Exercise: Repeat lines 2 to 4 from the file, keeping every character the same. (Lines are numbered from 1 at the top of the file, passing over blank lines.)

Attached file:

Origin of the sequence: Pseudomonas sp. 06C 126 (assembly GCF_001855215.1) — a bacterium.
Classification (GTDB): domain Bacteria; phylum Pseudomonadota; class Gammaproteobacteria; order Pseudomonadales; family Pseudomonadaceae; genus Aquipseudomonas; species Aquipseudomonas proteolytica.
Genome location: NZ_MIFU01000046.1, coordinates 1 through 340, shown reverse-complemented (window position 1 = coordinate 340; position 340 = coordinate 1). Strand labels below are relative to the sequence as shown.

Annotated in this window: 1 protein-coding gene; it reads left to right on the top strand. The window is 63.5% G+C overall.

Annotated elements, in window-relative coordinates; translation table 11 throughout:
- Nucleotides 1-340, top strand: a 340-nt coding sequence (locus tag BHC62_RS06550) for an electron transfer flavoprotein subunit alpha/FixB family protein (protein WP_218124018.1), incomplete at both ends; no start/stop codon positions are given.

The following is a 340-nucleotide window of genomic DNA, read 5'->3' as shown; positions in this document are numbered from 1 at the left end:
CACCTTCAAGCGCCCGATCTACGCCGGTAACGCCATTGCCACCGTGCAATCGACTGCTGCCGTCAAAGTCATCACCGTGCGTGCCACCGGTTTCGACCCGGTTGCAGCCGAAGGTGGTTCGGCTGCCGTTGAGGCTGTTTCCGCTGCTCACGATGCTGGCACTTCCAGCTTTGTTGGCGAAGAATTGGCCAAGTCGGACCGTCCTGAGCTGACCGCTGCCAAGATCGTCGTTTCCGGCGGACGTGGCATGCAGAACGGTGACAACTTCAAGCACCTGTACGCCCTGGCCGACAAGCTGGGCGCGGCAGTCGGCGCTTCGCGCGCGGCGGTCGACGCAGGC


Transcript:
Classification (GTDB): domain Bacteria; phylum Pseudomonadota; class Gammaproteobacteria; order Pseudomonadales; family Pseudomonadaceae; genus Aquipseudomonas; species Aquipseudomonas proteolytica.
Genome location: NZ_MIFU01000046.1, coordinates 1 through 340, shown reverse-complemented (window position 1 = coordinate 340; position 340 = coordinate 1). Strand labels below are relative to the sequence as shown.

Annotated in this window: 1 protein-coding gene; it reads left to right on the top strand. The window is 63.5% G+C overall.